Former Conservative MP Kenny Chiu said the Chinese government orchestrated an electoral misinformation campaign against him and his Conservative colleagues — a claim they vehemently denied.
"China never has and will never invade or bully others, or seek hegemony," tweets its embassy. "China is always a builder of world peace, a contributor to global development, defender of the international order and provider of public goods."
Chiu contended: "There were anonymously authored articles posted on WeChat criticizing not just myself but my party, my leader."
Chiu said this was portrayed falsely in WeChat, a Chinese social media platform, targeting everyday Chinese Canadians, which he said was not the case, reported the Toronto Sun.
"When I go door-knocking … there have been supporters of mine who just shut the door in my face," he said. "There is so much hatred that I sense."
On September 20, Chiu lost to Liberal Parm Bains by nearly 3,000 votes two years after the first election.
His defeat—and that of other Conservative MPs in ridings dominated by Chinese Canadians—raised the question of whether proxies for the People's Republic government managed to influence the election—just as security agencies and other watchdogs have warned could happen.
Chiu stressed his issue was with China's regime but said online critics implied he opposed the country and the race, despite his Chinese heritage.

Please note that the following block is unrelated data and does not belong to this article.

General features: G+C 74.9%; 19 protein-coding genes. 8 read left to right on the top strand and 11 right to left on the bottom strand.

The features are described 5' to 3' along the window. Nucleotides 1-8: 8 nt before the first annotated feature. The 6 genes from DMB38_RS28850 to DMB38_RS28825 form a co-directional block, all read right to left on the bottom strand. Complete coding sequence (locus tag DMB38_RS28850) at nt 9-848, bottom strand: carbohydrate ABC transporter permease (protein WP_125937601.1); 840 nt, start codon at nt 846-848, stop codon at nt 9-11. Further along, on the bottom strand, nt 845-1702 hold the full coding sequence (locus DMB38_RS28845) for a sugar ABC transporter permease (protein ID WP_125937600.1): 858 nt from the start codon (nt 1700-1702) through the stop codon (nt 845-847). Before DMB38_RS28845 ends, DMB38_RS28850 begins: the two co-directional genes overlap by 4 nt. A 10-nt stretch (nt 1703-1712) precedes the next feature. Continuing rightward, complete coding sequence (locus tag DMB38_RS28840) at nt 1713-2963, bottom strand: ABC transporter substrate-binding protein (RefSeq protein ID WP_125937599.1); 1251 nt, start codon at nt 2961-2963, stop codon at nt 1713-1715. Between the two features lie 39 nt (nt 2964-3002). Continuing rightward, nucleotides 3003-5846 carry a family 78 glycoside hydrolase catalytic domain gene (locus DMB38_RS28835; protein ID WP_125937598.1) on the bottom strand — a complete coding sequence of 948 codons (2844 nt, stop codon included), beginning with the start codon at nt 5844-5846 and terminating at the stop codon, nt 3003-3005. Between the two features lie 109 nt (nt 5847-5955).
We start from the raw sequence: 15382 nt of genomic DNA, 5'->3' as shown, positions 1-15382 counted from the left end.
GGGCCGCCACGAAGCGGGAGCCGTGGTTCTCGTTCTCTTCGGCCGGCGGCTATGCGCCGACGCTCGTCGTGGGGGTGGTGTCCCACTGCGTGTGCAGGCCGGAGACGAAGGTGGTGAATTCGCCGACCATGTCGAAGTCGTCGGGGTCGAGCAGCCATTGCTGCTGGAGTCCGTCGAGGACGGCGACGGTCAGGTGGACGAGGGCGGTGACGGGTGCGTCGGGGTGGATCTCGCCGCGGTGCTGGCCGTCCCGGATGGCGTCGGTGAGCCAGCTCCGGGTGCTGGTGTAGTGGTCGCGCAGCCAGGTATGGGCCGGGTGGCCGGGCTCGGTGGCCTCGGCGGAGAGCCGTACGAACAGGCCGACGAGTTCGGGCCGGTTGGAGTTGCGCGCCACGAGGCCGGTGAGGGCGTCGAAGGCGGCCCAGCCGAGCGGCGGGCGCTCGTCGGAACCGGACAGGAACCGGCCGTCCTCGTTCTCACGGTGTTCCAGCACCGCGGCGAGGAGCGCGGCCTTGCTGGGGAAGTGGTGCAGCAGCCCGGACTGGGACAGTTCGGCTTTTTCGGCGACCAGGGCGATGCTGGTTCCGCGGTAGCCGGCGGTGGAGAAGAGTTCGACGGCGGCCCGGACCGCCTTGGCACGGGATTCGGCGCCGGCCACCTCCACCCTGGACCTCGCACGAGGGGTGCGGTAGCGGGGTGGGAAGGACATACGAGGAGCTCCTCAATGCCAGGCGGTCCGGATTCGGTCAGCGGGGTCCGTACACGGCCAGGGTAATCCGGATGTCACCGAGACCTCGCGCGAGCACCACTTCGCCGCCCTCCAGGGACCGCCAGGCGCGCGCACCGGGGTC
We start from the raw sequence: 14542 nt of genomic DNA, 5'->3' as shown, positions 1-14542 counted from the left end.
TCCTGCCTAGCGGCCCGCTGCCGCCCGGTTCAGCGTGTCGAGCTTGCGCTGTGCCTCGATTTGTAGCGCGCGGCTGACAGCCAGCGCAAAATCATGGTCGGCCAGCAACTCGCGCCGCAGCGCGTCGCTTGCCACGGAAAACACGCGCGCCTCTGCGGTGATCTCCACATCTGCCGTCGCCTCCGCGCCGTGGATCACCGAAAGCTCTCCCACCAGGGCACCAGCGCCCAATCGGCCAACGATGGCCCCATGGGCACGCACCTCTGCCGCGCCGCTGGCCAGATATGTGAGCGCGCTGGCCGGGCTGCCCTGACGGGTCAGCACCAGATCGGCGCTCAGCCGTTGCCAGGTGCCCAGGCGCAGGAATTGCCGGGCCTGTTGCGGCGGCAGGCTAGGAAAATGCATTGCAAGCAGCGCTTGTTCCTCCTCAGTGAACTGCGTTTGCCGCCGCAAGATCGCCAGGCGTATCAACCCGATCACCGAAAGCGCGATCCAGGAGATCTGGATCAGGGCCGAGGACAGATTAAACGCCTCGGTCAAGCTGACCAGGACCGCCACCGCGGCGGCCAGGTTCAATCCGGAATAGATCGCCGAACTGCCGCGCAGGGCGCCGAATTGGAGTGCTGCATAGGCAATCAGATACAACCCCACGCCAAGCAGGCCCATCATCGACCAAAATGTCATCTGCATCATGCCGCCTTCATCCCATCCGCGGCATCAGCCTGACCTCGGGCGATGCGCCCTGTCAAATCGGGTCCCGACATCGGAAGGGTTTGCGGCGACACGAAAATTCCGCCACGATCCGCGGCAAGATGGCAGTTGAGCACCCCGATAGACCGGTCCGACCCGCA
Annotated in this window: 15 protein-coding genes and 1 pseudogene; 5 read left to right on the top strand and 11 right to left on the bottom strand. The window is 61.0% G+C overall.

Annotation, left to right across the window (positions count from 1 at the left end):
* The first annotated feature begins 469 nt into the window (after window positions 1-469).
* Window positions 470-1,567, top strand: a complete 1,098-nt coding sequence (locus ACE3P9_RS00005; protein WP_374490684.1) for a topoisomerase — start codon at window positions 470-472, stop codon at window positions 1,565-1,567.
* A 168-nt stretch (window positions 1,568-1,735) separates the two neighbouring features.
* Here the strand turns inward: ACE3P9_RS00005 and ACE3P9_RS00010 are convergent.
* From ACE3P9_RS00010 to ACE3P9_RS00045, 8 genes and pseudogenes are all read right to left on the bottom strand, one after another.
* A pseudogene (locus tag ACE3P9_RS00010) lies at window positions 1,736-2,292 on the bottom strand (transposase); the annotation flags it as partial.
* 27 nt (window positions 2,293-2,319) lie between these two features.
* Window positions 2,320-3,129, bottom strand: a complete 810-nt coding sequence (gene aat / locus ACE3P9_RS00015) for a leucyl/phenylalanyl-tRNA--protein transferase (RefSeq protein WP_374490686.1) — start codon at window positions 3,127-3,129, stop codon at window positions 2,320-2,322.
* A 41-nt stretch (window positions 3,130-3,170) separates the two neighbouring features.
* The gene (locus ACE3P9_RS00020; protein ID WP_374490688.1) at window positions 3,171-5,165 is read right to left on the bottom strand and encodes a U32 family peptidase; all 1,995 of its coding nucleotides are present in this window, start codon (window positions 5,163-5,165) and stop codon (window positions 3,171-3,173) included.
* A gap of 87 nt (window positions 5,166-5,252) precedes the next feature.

China's dictatorship accused Chiu of spreading anti-Asian racism despite being born in Hong Kong and ethnically Chinese.
He introduced a private member's bill in the House of Commons in 2021 meant to require anyone representing any foreign government in Canada to register as an agent of that government.
He also supported a motion accusing China of genocide for its treatment of Uyghur Muslims. They also used this to paint him as an "enemy of China."
His Conservative colleague Alice Wong, also from Hong Kong, was defeated in the recent federal election. Both her and Chiu's ridings had many Chinese Canadians, where the Trudeau Liberals made considerable gains on September 20.
The Chinese government previously said they did not want a Conservative government in Ottawa.
Last February, David Vigneault, the Canadian Security Intelligence Service director, gave a speech warning of the potential for foreign interference in Canadian elections.
Vigneault said China engages in activities to "target and quiet dissidents to the regime."
"A number of foreign states engage in hostile actions that routinely threaten and intimidate individuals in Canada to instill fear, silence, dissent and pressure, political opponents," he added.
Charles Burton, a former Canadian diplomat, said this week the Trudeau Liberals should launch an investigation.
He tried to help Chiu by seeking out and warning him about disinformation on WeChat, the popular Chinese social media site, and elsewhere online. But there seemed little they could do about it.
"It spread like cancer over his campaign," said Burton, a fellow with the Macdonald Laurier Institute and prominent critic of Beijing. "He just saw his campaign disintegrating over the last couple of weeks."
Burton said Canadian authorities should investigate the online campaigns to determine if the Chinese government was behind the attacks.
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